Field & Stream Online Editors
Field & Stream Online Editors

Three of the most popular ways to celebrate your successful season are with venison stew, tender grilled chops, and homemade jerky. Try the following recipes:


Bourguignonne is a fancy French word for stew. Serves eight.

3 pounds venison, cubed flour
salt and pepper to taste
3 tablespoons olive or vegetable oil
1 teaspoon each of thyme and rosemary
2 cups beef broth
1 cup red wine
2 medium onions, quartered
6 carrots, cut in 1-inch sections
2 cloves garlic, minced
20 button mushrooms
2 tablespoons butter
2 tablespoons lemon juice
2 tablespoons brown sugar

Dust the venison with flour and salt and pepper. In a hot skillet, heat the oil and brown the meat. Transfer it to a large pot with the herbs, broth, and wine. Cover and simmer for 2 hours or until fork tender. In the skillet, saut¿¿ onions, carrots, and garlic, then add them to the pot. Simmer for 40 minutes. Brown the mushrooms in butter, add them to the stew, and simmer for 15 minutes. Stir in the lemon juice and brown sugar, and remove from the heat. Serve the stew with green beans and boiled potatoes (or add potatoes during the last half hour of cooking-but no earlier, or they will disintegrate).


Serves four, or two hungry hunters.

4 venison steak medallions
cut from backstraps, about 11/2 inches thick
1 tablespoon olive oil
a little thyme
2 garlic cloves, minced
cracked peppercorns

Rub the steaks with olive oil, thyme, and minced garlic. Add cracked pepper to taste. Place them on the grill and turn once, after about 5 minutes. To test for doneness, insert the tip of your knife about a third of the way into the steak. The juice should run pink without looking raw. Or you can use the touch method: Press the tip of a forefinger against the flesh over your chin. If the steaks feel this soft, they’re rare. Press your forefinger against the cartilage on the tip of your nose. If the steaks feel this firm, they’re medium. Get them off the grill pronto and serve with a packaged b&¿¿acute;arnaise sauce (such as Knorr’s).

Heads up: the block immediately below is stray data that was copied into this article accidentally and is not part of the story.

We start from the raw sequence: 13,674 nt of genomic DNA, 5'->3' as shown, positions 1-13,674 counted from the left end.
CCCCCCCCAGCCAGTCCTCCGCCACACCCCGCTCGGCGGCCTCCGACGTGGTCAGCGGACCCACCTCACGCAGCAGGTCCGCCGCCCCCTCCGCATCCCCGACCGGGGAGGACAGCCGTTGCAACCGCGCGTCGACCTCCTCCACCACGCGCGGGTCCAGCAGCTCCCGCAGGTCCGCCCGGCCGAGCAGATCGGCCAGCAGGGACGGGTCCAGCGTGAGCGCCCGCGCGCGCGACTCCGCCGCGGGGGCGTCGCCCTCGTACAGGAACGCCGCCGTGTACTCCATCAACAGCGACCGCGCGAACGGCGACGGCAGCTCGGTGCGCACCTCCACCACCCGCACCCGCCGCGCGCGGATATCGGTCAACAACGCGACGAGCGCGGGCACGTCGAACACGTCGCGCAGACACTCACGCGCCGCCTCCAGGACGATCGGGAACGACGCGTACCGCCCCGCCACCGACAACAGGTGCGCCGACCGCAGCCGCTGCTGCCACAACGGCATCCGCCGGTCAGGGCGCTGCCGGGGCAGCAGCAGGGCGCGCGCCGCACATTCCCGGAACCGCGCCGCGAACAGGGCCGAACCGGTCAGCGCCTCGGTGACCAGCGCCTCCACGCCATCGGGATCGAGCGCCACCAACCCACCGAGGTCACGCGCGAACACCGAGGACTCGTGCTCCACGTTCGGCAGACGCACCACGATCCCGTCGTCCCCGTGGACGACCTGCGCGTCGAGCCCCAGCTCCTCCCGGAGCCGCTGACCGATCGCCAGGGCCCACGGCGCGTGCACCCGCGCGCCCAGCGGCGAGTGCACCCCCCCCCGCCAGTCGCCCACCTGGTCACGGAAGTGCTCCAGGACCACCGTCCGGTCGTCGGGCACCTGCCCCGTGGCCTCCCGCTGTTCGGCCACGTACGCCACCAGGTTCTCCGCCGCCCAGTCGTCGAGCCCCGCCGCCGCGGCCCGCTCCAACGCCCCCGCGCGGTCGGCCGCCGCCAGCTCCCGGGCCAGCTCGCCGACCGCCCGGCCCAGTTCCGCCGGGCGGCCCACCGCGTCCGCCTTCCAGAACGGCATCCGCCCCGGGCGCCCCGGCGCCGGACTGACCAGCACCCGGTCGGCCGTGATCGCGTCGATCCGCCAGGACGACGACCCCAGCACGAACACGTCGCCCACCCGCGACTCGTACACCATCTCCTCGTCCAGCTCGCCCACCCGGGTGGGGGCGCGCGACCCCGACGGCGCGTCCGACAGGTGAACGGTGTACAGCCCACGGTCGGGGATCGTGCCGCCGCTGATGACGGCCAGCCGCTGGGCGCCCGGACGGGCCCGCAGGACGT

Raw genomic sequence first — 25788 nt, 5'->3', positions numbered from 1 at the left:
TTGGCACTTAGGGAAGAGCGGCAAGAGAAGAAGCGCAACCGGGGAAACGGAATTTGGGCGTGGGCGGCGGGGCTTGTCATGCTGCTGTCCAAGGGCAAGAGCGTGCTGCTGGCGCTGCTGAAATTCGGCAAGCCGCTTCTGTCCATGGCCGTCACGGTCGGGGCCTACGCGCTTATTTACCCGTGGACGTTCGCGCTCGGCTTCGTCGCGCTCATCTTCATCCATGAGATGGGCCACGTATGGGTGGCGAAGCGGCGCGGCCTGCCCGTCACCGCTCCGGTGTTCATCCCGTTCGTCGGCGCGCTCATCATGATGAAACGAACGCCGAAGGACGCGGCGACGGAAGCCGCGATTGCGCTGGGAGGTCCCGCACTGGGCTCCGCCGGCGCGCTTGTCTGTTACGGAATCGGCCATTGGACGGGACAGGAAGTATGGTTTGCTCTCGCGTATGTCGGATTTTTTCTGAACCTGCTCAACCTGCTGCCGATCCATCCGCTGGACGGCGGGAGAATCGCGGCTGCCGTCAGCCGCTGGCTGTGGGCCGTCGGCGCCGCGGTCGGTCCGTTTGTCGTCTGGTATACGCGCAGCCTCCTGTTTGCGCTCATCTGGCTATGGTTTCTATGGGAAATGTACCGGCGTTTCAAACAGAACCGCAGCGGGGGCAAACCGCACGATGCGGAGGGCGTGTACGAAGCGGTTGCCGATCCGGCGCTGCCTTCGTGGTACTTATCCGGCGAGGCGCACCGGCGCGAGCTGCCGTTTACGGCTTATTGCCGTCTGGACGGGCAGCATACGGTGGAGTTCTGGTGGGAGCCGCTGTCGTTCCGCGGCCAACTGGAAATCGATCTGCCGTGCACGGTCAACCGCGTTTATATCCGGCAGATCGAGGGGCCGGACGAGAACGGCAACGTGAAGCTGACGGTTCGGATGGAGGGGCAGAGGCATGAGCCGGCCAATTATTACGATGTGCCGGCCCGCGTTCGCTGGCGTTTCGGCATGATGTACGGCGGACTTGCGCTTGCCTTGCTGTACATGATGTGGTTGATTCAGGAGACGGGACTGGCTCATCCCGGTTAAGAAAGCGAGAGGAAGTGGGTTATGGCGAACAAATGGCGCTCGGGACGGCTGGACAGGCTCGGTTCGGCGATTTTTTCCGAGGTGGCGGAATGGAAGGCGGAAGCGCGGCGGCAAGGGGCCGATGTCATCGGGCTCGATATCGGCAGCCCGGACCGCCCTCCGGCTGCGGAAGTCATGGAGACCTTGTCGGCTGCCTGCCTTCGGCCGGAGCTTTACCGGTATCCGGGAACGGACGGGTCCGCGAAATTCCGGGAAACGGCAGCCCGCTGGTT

Makes about four dozen strips.

2 pounds venison
1/2 cup sherry or white wine
1/2 cup soy sauce
1/8 cup vegetable oil
2 cloves garlic, minced
2 teaspoons ginger, finely grated
2 teaspoons black pepper
1 tablespoon brown sugar

Slice venison along the grain into 1/8-inch-thick strips. (This is easier when it’s still slightly frozen.) Mix marinade ingredients thoroughly and bring it to a boil. Let it cool before pouring it over the meat. Refrigerate for 12 to 48 hours.

Preheat oven to 250 degrees. Dry the slices between paper towels, then drape them over the roasting rack in the center of the oven. After 15 minutes, lower heat to 140 degrees. Allow jerky to slowly dry for 8 to 10 hours, until stiff. It should bend but not snap. Let cool, then store in plastic bags in the refrigerator.